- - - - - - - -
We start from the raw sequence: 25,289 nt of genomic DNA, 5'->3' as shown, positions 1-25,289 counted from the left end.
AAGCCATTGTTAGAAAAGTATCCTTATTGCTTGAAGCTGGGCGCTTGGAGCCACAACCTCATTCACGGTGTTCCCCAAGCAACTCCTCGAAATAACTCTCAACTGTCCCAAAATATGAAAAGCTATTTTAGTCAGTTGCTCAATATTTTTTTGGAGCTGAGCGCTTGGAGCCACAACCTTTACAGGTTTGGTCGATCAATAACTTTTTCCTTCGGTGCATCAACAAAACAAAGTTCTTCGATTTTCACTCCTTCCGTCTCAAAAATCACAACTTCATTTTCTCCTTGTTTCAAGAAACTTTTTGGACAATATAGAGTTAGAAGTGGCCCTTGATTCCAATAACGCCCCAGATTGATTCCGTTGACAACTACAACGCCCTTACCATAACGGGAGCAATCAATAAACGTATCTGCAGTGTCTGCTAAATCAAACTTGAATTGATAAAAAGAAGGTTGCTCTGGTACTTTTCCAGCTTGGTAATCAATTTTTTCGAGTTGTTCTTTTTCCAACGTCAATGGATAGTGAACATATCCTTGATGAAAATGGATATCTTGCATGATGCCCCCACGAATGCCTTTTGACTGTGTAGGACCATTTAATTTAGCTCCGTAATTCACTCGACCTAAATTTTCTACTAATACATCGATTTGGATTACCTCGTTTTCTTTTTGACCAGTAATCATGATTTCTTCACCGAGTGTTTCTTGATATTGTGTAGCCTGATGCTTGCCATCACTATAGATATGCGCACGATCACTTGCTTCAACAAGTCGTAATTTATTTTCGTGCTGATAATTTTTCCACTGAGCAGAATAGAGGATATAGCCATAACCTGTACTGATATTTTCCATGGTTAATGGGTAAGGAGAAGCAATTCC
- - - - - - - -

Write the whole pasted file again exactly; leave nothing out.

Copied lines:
We start from the raw sequence: 25,289 nt of genomic DNA, 5'->3' as shown, positions 1-25,289 counted from the left end.
AAGCCATTGTTAGAAAAGTATCCTTATTGCTTGAAGCTGGGCGCTTGGAGCCACAACCTCATTCACGGTGTTCCCCAAGCAACTCCTCGAAATAACTCTCAACTGTCCCAAAATATGAAAAGCTATTTTAGTCAGTTGCTCAATATTTTTTTGGAGCTGAGCGCTTGGAGCCACAACCTTTACAGGTTTGGTCGATCAATAACTTTTTCCTTCGGTGCATCAACAAAACAAAGTTCTTCGATTTTCACTCCTTCCGTCTCAAAAATCACAACTTCATTTTCTCCTTGTTTCAAGAAACTTTTTGGACAATATAGAGTTAGAAGTGGCCCTTGATTCCAATAACGCCCCAGATTGATTCCGTTGACAACTACAACGCCCTTACCATAACGGGAGCAATCAATAAACGTATCTGCAGTGTCTGCTAAATCAAACTTGAATTGATAAAAAGAAGGTTGCTCTGGTACTTTTCCAGCTTGGTAATCAATTTTTTCGAGTTGTTCTTTTTCCAACGTCAATGGATAGTGAACATATCCTTGATGAAAATGGATATCTTGCATGATGCCCCCACGAATGCCTTTTGACTGTGTAGGACCATTTAATTTAGCTCCGTAATTCACTCGACCTAAATTTTCTACTAATACATCGATTTGGATTACCTCGTTTTCTTTTTGACCAGTAATCATGATTTCTTCACCGAGTGTTTCTTGATATTGTGTAGCCTGATGCTTGCCATCACTATAGATATGCGCACGATCACTTGCTTCAACAAGTCGTAATTTATTTTCGTGCTGATAATTTTTCCACTGAGCAGAATAGAGGATATAGCCATAACCTGTACTGATATTTTCCATGGTTAATGGGTAAGGAGAAGCAATTCC